by Jim Obermeyer
I was sitting in a meeting the other day with our VP operations and our creative director and we were reviewing an RFP we had just received. It was from a large company in a growing industry and was a relatively significant program. Unfortunately, there was very little detail within the RFP document to give us much to go on. We had lots of questions.
The document offered the opportunity to submit questions, which we did, and when the answers to our questions–and those submitted by others in receipt of the RFP–came back, we knew very little more. Their answers were as vague as the original document.
The RFP asked for us to create a design for an exhibit, detailed show service estimates for three specific shows, suggest creative ways to attract attendees, and then answer more than 50 questions about our company. However, there was no budget provided, no indication of strategic direction, and no opportunity to speak in person with anyone from the company.
Unfortunately, this is becoming a more common experience. We seem to be dealing with this type of RFP more and more. I imagine that the companies sending these out are expecting companies like ours to jump at the chance to win their business and jump through all sorts of hoops to respond. And maybe that precedent has been set by us.
I think we in this industry have a tendency to not value the expertise that we have. Because we are accustomed to giving away design (don’t get me started on that topic…) and giving away our intellectual capital, the value of that expertise seems to be diminished. If we all keep responding to vague and incomplete RFPs, and allowing the companies to then choose from the large number of low-budget responses they get, what motivation is there for any sort of change in this game?
A good friend of mine from outside our industry made a comment to me several months ago about this. He said: “Jim, you could walk into any corporate board room in America and be the smartest guy in there on the topic of face-to-face marketing. You need to place more value on what you know.”
He’s right. And this is not about me. This is about us. Every one of us that has spent our careers in this industry has developed a level of expertise unmatched by those outside our business. We need to place more value on that expertise, and frankly, we need to stop giving it away.
How often is your team caught in that situation where you are providing design–either for clients or prospects–at no charge to them, and with little direction? How often are you providing creative ideas for interactive experiences without first receiving confirmation that your ideas will remain yours until the client or prospect has purchased them from you?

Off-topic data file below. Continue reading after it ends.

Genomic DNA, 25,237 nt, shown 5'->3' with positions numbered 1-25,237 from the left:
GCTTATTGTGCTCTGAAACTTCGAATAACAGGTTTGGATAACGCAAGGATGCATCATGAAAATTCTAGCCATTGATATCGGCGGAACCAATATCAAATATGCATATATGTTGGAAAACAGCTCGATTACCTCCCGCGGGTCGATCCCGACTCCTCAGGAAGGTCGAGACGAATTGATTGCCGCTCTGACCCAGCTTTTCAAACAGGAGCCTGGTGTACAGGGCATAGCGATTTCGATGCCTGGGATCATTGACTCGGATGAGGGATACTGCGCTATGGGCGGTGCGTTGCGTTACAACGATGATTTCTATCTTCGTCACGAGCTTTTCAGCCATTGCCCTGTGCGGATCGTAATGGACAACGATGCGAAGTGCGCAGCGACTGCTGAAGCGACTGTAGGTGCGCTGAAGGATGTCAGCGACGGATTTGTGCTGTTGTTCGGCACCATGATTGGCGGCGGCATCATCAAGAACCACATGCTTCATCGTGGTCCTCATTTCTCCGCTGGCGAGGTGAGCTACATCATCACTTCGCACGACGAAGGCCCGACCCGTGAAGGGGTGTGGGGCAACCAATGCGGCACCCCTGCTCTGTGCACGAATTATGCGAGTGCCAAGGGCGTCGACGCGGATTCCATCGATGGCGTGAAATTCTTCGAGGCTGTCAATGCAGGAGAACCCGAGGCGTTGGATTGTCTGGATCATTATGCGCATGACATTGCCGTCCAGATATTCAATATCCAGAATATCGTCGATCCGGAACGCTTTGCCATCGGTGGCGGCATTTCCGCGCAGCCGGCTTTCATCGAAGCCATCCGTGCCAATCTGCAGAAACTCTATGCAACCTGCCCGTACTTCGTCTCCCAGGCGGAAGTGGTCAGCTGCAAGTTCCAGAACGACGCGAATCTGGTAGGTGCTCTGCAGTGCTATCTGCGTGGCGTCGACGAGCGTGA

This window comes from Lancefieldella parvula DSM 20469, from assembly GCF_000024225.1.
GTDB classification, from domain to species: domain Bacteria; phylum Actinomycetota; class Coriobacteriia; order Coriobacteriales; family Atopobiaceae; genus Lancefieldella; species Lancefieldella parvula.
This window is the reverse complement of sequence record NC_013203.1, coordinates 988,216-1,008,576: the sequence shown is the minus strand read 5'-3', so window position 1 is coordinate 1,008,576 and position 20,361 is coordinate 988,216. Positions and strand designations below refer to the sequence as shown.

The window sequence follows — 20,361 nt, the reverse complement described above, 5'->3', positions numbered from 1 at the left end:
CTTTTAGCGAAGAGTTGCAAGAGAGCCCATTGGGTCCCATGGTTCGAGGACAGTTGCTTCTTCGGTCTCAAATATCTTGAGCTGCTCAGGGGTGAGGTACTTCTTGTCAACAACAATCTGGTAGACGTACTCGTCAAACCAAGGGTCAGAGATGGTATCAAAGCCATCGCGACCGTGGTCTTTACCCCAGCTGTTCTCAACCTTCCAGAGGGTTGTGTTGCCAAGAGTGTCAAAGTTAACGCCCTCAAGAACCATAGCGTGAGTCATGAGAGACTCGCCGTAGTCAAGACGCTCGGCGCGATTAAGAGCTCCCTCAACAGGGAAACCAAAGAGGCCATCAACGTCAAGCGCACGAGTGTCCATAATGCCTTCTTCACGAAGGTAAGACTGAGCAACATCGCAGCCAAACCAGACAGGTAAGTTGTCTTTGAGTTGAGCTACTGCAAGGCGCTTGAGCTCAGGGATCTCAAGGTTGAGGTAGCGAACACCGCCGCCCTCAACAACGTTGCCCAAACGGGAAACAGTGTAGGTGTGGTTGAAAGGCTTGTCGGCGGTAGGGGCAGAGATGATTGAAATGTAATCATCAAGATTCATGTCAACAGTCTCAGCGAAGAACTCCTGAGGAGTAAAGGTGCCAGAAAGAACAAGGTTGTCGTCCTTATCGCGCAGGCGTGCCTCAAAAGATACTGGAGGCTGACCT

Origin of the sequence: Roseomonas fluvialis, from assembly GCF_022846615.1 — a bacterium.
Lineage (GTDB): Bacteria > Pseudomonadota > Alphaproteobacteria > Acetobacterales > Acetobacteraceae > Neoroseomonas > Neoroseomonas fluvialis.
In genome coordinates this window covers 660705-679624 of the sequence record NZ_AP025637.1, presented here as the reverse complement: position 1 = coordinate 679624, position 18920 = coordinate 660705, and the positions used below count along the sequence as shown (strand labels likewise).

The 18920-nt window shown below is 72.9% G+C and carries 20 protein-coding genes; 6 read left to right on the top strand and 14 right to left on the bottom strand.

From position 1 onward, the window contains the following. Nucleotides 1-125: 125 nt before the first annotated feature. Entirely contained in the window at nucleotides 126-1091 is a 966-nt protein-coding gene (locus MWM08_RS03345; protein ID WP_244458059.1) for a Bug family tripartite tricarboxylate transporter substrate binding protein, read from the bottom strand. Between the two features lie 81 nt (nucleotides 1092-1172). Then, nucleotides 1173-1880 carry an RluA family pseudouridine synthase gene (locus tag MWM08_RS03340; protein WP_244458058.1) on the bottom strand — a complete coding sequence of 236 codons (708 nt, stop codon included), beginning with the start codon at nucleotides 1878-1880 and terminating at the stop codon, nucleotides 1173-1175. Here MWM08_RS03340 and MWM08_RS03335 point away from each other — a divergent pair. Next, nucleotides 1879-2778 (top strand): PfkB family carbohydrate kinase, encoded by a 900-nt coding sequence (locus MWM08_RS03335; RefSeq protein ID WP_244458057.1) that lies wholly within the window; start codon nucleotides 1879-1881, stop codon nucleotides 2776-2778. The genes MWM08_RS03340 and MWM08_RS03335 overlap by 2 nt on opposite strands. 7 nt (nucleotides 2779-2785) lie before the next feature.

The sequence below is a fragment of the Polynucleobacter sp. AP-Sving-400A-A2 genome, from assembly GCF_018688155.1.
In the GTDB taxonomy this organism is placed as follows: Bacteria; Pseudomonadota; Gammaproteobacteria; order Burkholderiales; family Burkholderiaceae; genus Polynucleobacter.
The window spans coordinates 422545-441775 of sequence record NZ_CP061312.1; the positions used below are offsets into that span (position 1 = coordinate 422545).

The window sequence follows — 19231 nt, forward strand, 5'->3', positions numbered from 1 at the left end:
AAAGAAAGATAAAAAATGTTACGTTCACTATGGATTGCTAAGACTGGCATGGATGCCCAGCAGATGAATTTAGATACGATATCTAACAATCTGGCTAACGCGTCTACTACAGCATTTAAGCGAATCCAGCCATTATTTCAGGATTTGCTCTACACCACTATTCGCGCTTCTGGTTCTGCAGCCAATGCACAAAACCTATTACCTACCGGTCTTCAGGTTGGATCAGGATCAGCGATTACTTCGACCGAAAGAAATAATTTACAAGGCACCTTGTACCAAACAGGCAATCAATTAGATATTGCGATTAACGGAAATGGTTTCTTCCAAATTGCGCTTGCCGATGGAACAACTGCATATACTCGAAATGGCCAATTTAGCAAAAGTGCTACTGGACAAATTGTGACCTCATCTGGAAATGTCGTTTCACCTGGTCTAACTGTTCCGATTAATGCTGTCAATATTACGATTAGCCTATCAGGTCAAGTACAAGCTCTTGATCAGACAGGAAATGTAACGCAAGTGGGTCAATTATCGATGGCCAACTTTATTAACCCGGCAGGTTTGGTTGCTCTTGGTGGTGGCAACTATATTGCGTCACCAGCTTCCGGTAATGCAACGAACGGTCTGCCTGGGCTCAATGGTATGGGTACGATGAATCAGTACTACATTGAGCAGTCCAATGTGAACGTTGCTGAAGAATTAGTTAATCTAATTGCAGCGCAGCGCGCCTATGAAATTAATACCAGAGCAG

Wouldn’t it be wonderful if RFPs were truly RFIs, and our prospective clients based their decision to work with us on our capabilities, our past performance, our reputation and our relationships, rather than a contest where multiple companies spend incredible amounts of time and money on an exhibit and experiential design at no cost to them?
Back to reality…for the record, with this RFP, we talked with our sales executive, who agreed with our frustration on this one, and we responded back requesting a discovery meeting with their marketing team and a budget range to work with. If that was not agreed to, we would pass on the opportunity to respond.
Trust me, this is a tough decision to make. We all want to win new business, and no one likes to turn down an opportunity. We have to look at each of these RFPs individually, and not make random broad decisions about which ones we will respond to. But there are times we just have to say “no.” It was the right answer for the situation, and for our business.
Now, I’m sure they will get enough responses to select a new supplier. And I use the word “supplier” here intentionally; I do not view this kind of relationship as a “partnership.” For this to be a partnership, both parties would need to understand the value of what we know and agree to pay us for it.
If more of us would take this approach and push back when we receive this kind of request, perhaps we could begin to swing the pendulum back to at least a middle position, where both parties understand and respect the expertise of the other. And are willing to pay for it.
Well, it sounds good, anyway…
See you on the show floor.
Jim Obermeyer has been in the tradeshow industry 35 years, both as a corporate tradeshow manager and exhibit house owner. He is currently a vice president at Hamilton Exhibits and can be reached at email@example.com.
This column originally appeared in the July/August 2018 issue of Exhibit City News magazine, p. 12. For more pictures and original layout, visit http://issuu.com/exhibitcitynews/docs/ecnflipbook_julyaugust2018_web?e=16962537/62860459